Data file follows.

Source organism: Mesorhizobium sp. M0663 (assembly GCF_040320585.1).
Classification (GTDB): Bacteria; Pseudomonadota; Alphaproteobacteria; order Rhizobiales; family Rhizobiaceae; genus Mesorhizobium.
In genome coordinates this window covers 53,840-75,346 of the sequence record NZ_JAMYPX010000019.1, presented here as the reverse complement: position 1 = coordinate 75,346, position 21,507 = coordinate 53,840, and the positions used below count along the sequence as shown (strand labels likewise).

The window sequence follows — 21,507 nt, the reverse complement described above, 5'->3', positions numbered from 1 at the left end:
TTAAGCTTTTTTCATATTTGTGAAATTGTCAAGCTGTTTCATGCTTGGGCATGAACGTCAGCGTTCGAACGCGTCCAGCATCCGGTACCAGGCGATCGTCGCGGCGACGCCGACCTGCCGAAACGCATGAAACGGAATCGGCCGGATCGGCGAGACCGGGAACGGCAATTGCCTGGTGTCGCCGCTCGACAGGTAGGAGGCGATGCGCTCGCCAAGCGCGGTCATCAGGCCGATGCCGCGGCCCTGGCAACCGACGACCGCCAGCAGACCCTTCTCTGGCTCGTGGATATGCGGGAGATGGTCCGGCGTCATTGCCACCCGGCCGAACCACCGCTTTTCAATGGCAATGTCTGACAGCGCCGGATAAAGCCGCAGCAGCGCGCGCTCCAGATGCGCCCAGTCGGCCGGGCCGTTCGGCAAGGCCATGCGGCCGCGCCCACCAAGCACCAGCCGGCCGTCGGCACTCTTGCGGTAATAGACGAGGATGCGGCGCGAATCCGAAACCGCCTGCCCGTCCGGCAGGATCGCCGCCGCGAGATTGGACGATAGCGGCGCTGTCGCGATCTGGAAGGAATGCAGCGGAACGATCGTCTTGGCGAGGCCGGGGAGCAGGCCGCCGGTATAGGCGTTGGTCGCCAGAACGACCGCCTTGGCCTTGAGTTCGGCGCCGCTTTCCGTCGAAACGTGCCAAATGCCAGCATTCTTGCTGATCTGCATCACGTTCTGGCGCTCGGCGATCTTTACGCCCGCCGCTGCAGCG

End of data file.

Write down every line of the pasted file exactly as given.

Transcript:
Source organism: Mesorhizobium sp. M0663 (assembly GCF_040320585.1).
Classification (GTDB): Bacteria; Pseudomonadota; Alphaproteobacteria; order Rhizobiales; family Rhizobiaceae; genus Mesorhizobium.
In genome coordinates this window covers 53,840-75,346 of the sequence record NZ_JAMYPX010000019.1, presented here as the reverse complement: position 1 = coordinate 75,346, position 21,507 = coordinate 53,840, and the positions used below count along the sequence as shown (strand labels likewise).

The window sequence follows — 21,507 nt, the reverse complement described above, 5'->3', positions numbered from 1 at the left end:
TTAAGCTTTTTTCATATTTGTGAAATTGTCAAGCTGTTTCATGCTTGGGCATGAACGTCAGCGTTCGAACGCGTCCAGCATCCGGTACCAGGCGATCGTCGCGGCGACGCCGACCTGCCGAAACGCATGAAACGGAATCGGCCGGATCGGCGAGACCGGGAACGGCAATTGCCTGGTGTCGCCGCTCGACAGGTAGGAGGCGATGCGCTCGCCAAGCGCGGTCATCAGGCCGATGCCGCGGCCCTGGCAACCGACGACCGCCAGCAGACCCTTCTCTGGCTCGTGGATATGCGGGAGATGGTCCGGCGTCATTGCCACCCGGCCGAACCACCGCTTTTCAATGGCAATGTCTGACAGCGCCGGATAAAGCCGCAGCAGCGCGCGCTCCAGATGCGCCCAGTCGGCCGGGCCGTTCGGCAAGGCCATGCGGCCGCGCCCACCAAGCACCAGCCGGCCGTCGGCACTCTTGCGGTAATAGACGAGGATGCGGCGCGAATCCGAAACCGCCTGCCCGTCCGGCAGGATCGCCGCCGCGAGATTGGACGATAGCGGCGCTGTCGCGATCTGGAAGGAATGCAGCGGAACGATCGTCTTGGCGAGGCCGGGGAGCAGGCCGCCGGTATAGGCGTTGGTCGCCAGAACGACCGCCTTGGCCTTGAGTTCGGCGCCGCTTTCCGTCGAAACGTGCCAAATGCCAGCATTCTTGCTGATCTGCATCACGTTCTGGCGCTCGGCGATCTTTACGCCCGCCGCTGCAGCG